Coding parts (or “segments”) of a document is one of the core functions of MAXQDA. Coding is the process of assigning one or more codes to a segment that you have selected with your mouse in the “Document Browser”. This process allows you to, for example, conduct a systematic content analysis.
So, what is a “code”, exactly? Libraries have always used keyword catalogs, and researchers in the social sciences should also be familiar with the use of “categories”, for example from the grounded theory approach or from content analyses. Other synonyms are “keyword” or “label”. What the code represents depends on the task and the given situation. Broadly speaking, however, a code is a tool for identifying the content of a document, perhaps classifying it, and making it easier to find it again. Codes create order – this can be illustrated by the example of the keyword catalog. These catalogs help you find the right book and at the same time provide an overview of the topics on which the library has many or just a few books. Of course, how useful such a catalog is will depend on the complexity and usability of the index system and on the accuracy of the keywords used.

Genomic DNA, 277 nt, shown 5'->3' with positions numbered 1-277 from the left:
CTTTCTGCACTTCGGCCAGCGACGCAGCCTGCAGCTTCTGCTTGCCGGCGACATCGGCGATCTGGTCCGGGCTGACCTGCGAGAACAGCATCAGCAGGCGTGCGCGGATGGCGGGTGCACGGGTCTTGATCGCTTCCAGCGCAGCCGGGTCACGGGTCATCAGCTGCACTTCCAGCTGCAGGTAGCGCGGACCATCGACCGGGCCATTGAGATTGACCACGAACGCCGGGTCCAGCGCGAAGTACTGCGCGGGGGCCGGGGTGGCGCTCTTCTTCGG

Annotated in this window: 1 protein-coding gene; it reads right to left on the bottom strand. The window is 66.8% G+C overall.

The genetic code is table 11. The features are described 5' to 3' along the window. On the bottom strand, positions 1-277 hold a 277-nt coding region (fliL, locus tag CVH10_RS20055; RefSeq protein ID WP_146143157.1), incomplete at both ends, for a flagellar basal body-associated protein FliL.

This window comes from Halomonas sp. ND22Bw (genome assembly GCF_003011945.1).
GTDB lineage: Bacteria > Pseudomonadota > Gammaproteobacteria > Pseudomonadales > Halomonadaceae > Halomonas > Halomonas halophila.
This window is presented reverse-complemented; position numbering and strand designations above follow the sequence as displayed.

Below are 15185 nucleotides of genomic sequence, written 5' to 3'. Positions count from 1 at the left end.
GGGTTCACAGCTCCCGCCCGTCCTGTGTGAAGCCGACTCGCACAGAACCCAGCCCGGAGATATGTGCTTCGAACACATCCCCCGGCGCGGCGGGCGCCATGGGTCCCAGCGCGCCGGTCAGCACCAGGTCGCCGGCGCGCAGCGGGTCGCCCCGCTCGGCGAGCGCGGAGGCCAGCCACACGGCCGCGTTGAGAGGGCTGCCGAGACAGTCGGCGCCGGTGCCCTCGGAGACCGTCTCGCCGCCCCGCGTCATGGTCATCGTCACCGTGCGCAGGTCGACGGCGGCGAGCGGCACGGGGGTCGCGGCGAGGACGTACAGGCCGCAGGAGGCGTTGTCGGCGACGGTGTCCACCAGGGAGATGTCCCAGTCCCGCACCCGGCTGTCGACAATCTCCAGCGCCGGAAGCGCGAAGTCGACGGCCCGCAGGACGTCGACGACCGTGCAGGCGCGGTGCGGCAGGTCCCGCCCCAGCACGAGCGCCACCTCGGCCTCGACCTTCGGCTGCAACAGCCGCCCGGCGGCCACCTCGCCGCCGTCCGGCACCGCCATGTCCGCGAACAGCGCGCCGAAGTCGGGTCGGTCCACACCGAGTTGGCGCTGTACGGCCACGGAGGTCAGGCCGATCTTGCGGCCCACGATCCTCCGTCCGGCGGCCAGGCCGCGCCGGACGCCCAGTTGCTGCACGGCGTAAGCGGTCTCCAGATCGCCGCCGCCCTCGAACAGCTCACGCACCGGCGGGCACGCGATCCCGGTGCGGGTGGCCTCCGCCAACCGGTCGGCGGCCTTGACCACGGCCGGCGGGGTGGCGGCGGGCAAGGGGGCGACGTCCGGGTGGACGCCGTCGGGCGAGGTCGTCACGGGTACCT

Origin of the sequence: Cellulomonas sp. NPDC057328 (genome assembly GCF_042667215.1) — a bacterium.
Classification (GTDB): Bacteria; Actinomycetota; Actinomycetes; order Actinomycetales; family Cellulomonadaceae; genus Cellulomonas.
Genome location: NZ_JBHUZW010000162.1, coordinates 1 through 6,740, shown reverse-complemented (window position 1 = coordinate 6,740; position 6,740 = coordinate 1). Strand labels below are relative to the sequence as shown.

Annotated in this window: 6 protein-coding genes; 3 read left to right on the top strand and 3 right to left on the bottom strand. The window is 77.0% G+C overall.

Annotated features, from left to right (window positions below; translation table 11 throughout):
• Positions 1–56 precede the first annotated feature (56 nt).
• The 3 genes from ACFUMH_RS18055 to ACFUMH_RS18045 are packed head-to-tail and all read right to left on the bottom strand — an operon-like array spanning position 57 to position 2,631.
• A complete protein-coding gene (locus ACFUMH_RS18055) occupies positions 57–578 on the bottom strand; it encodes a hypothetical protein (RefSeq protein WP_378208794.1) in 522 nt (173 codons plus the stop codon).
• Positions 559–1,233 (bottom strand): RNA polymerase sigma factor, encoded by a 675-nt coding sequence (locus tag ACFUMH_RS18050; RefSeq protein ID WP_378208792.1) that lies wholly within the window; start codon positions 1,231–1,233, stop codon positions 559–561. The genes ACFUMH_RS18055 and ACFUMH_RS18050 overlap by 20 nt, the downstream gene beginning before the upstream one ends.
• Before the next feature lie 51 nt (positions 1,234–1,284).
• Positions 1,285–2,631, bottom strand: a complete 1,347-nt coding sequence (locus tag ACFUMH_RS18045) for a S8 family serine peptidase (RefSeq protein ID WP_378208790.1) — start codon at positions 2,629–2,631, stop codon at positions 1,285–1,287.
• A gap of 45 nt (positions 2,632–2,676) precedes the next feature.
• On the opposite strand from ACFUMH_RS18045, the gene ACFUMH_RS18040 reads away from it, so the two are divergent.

In technical terms, a code in MAXQDA is a text of up to 63 characters. Codes are like card index boxes that contain index cards to which text passages, parts of images, or video segments are attached and on which a category name is written at the top. The name of a code is like a label that acts as a tab in the index box. This label can be easily changed without affecting the structure of the index box or the index cards themselves.